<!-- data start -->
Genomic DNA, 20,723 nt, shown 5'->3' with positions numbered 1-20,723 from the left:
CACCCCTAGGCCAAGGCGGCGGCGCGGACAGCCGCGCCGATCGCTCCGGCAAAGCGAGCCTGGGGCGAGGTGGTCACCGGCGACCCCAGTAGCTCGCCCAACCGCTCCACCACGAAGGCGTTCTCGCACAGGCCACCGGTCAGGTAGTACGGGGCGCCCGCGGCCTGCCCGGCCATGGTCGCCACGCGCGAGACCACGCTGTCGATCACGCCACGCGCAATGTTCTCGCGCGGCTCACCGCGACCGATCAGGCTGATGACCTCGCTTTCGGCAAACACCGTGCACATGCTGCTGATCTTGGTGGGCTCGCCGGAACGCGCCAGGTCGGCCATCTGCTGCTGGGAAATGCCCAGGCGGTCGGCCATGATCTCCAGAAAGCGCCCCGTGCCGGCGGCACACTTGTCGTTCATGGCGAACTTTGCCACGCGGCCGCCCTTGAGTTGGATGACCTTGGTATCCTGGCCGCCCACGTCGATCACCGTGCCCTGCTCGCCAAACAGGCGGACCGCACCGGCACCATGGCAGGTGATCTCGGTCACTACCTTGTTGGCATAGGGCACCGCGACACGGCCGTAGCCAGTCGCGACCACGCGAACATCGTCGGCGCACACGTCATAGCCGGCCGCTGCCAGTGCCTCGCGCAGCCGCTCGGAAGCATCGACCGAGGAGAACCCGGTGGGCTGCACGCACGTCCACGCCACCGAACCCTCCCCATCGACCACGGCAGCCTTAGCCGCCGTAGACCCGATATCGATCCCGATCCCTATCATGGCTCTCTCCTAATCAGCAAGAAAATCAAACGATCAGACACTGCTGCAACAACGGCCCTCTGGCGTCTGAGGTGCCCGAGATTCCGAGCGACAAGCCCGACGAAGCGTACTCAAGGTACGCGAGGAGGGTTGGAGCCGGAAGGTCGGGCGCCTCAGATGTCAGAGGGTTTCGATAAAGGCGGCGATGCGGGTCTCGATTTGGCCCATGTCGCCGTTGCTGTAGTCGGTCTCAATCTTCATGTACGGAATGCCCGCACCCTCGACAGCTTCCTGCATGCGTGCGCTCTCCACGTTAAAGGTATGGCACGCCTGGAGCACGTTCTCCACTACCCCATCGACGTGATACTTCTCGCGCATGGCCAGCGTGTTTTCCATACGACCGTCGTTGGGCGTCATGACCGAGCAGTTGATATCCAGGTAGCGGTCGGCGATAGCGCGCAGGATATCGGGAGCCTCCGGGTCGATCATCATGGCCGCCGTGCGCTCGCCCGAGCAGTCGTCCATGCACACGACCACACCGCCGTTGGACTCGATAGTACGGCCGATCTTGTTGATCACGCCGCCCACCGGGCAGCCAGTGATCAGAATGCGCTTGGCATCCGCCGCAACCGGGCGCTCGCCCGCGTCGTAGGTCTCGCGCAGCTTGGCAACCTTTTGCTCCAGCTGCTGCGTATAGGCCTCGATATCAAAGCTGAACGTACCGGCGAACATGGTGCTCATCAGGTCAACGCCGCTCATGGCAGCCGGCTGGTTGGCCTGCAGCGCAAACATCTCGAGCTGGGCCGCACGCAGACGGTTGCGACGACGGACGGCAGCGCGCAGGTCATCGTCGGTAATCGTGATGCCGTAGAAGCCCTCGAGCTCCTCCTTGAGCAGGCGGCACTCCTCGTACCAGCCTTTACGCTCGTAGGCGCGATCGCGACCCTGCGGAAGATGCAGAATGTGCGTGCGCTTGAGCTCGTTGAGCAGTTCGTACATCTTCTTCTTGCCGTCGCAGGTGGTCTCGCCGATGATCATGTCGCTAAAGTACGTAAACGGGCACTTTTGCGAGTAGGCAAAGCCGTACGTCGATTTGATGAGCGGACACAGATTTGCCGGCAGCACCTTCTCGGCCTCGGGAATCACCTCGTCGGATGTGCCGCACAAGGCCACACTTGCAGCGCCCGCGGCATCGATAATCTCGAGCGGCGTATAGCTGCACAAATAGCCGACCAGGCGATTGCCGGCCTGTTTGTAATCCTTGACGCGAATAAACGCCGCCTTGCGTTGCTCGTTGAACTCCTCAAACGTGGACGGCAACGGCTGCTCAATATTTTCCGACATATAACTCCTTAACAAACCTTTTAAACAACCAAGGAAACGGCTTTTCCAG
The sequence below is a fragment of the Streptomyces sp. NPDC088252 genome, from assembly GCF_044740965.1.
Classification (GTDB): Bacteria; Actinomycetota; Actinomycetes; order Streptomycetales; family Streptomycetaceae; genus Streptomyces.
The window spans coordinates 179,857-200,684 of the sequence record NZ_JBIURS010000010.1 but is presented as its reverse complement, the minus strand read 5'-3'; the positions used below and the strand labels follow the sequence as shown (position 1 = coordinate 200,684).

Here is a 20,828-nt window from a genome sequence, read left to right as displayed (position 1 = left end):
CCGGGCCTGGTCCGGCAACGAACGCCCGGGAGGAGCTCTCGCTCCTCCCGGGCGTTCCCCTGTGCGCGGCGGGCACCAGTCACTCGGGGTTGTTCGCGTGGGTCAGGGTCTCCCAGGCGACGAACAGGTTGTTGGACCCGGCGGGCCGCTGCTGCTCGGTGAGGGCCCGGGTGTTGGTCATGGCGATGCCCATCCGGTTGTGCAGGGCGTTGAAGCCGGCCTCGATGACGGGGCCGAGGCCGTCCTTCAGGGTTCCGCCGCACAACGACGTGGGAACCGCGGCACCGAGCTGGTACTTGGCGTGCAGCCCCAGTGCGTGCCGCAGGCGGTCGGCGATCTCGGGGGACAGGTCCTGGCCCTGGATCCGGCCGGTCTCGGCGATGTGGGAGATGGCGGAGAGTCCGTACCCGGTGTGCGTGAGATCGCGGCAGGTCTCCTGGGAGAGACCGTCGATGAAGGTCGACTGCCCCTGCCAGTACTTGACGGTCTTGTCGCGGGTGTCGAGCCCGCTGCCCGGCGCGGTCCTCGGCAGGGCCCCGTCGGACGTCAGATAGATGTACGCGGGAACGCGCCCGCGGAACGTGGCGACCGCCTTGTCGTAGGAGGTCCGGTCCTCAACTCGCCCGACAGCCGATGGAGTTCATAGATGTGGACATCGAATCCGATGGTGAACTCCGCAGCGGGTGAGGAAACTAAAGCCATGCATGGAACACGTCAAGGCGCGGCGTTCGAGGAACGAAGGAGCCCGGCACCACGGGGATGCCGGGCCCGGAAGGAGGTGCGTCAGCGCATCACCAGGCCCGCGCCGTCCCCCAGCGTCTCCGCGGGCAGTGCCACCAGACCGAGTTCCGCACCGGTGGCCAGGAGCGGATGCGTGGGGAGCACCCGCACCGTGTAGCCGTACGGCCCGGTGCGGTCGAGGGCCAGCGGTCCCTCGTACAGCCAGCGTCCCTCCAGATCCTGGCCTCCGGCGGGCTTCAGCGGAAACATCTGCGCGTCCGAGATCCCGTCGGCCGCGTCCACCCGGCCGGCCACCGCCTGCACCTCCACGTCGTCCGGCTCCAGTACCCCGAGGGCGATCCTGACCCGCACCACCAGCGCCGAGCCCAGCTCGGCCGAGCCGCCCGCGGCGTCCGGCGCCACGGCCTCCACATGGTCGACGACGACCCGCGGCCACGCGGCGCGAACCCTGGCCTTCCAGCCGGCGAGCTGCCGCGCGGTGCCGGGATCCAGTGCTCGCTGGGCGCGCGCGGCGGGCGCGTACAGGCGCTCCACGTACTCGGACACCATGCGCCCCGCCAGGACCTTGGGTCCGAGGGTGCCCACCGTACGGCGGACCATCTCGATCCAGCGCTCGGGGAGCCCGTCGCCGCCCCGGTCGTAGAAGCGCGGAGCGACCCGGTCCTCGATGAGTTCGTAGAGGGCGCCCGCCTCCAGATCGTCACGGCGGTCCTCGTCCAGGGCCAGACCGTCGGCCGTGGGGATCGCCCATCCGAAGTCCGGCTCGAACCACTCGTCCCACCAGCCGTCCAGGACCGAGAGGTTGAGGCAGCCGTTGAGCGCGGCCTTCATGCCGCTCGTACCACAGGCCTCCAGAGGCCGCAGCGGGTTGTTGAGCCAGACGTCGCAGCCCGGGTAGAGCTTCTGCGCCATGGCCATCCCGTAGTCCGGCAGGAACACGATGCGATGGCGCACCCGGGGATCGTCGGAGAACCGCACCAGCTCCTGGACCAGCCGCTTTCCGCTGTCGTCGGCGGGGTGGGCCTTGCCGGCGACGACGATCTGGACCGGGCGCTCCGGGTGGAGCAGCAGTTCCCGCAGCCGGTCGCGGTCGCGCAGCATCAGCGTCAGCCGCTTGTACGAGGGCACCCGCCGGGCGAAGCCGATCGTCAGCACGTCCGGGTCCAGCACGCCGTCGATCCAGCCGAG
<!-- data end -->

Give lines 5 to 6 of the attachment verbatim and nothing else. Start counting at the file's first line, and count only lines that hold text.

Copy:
The window spans coordinates 179,857-200,684 of the sequence record NZ_JBIURS010000010.1 but is presented as its reverse complement, the minus strand read 5'-3'; the positions used below and the strand labels follow the sequence as shown (position 1 = coordinate 200,684).

Here is a 20,828-nt window from a genome sequence, read left to right as displayed (position 1 = left end):